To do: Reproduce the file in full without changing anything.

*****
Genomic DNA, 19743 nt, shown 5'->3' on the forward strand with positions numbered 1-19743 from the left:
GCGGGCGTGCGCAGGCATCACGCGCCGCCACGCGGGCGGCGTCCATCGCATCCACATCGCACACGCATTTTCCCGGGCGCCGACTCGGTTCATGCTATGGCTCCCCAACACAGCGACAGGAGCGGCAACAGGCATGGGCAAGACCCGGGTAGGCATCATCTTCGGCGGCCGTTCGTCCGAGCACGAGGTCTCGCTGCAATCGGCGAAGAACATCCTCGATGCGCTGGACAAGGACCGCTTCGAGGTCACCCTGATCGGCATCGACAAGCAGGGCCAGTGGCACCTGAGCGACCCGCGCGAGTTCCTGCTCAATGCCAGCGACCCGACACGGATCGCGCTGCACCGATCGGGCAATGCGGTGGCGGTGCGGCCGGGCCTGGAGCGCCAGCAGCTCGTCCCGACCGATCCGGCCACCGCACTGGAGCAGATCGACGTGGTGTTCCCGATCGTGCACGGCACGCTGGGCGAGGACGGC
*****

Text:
Genomic DNA, 19743 nt, shown 5'->3' on the forward strand with positions numbered 1-19743 from the left:
GCGGGCGTGCGCAGGCATCACGCGCCGCCACGCGGGCGGCGTCCATCGCATCCACATCGCACACGCATTTTCCCGGGCGCCGACTCGGTTCATGCTATGGCTCCCCAACACAGCGACAGGAGCGGCAACAGGCATGGGCAAGACCCGGGTAGGCATCATCTTCGGCGGCCGTTCGTCCGAGCACGAGGTCTCGCTGCAATCGGCGAAGAACATCCTCGATGCGCTGGACAAGGACCGCTTCGAGGTCACCCTGATCGGCATCGACAAGCAGGGCCAGTGGCACCTGAGCGACCCGCGCGAGTTCCTGCTCAATGCCAGCGACCCGACACGGATCGCGCTGCACCGATCGGGCAATGCGGTGGCGGTGCGGCCGGGCCTGGAGCGCCAGCAGCTCGTCCCGACCGATCCGGCCACCGCACTGGAGCAGATCGACGTGGTGTTCCCGATCGTGCACGGCACGCTGGGCGAGGACGGC